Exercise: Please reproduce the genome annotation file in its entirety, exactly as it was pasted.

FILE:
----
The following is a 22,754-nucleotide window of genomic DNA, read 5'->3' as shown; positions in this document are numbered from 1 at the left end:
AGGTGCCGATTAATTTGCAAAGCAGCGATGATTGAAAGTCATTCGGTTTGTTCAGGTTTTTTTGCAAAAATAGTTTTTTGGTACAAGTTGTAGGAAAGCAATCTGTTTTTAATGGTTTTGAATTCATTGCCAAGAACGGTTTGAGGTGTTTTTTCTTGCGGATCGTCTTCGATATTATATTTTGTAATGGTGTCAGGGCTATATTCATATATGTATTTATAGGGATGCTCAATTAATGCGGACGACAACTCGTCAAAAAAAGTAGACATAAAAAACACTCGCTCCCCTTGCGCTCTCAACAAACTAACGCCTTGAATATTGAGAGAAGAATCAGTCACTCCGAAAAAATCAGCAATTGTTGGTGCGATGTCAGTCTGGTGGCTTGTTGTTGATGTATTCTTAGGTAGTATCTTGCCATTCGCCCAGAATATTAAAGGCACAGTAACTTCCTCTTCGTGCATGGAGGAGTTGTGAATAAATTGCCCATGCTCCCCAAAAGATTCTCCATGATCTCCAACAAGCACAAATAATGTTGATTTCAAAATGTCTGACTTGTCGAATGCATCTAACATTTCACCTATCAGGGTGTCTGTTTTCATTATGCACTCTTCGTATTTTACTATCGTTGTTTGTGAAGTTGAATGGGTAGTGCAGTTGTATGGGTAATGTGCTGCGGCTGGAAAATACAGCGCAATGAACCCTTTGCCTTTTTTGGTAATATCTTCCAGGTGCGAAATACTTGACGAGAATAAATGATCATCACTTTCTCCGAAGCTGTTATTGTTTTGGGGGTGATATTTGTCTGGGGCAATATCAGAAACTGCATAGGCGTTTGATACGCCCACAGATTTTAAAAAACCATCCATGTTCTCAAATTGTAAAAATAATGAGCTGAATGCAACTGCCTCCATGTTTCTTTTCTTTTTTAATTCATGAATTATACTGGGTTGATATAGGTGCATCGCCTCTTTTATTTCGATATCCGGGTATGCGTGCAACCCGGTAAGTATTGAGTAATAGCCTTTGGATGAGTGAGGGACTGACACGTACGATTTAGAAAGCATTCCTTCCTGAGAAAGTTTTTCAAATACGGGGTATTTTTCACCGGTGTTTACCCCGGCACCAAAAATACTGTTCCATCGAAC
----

The following is a 22,754-nucleotide window of genomic DNA, read 5'->3' as shown; positions in this document are numbered from 1 at the left end:
AGGTGCCGATTAATTTGCAAAGCAGCGATGATTGAAAGTCATTCGGTTTGTTCAGGTTTTTTTGCAAAAATAGTTTTTTGGTACAAGTTGTAGGAAAGCAATCTGTTTTTAATGGTTTTGAATTCATTGCCAAGAACGGTTTGAGGTGTTTTTTCTTGCGGATCGTCTTCGATATTATATTTTGTAATGGTGTCAGGGCTATATTCATATATGTATTTATAGGGATGCTCAATTAATGCGGACGACAACTCGTCAAAAAAAGTAGACATAAAAAACACTCGCTCCCCTTGCGCTCTCAACAAACTAACGCCTTGAATATTGAGAGAAGAATCAGTCACTCCGAAAAAATCAGCAATTGTTGGTGCGATGTCAGTCTGGTGGCTTGTTGTTGATGTATTCTTAGGTAGTATCTTGCCATTCGCCCAGAATATTAAAGGCACAGTAACTTCCTCTTCGTGCATGGAGGAGTTGTGAATAAATTGCCCATGCTCCCCAAAAGATTCTCCATGATCTCCAACAAGCACAAATAATGTTGATTTCAAAATGTCTGACTTGTCGAATGCATCTAACATTTCACCTATCAGGGTGTCTGTTTTCATTATGCACTCTTCGTATTTTACTATCGTTGTTTGTGAAGTTGAATGGGTAGTGCAGTTGTATGGGTAATGTGCTGCGGCTGGAAAATACAGCGCAATGAACCCTTTGCCTTTTTTGGTAATATCTTCCAGGTGCGAAATACTTGACGAGAATAAATGATCATCACTTTCTCCGAAGCTGTTATTGTTTTGGGGGTGATATTTGTCTGGGGCAATATCAGAAACTGCATAGGCGTTTGATACGCCCACAGATTTTAAAAAACCATCCATGTTCTCAAATTGTAAAAATAATGAGCTGAATGCAACTGCCTCCATGTTTCTTTTCTTTTTTAATTCATGAATTATACTGGGTTGATATAGGTGCATCGCCTCTTTTATTTCGATATCCGGGTATGCGTGCAACCCGGTAAGTATTGAGTAATAGCCTTTGGATGAGTGAGGGACTGACACGTACGATTTAGAAAGCATTCCTTCCTGAGAAAGTTTTTCAAATACGGGGTATTTTTCACCGGTGTTTACCCCGGCACCAAAAATACTGTTCCATCGAAC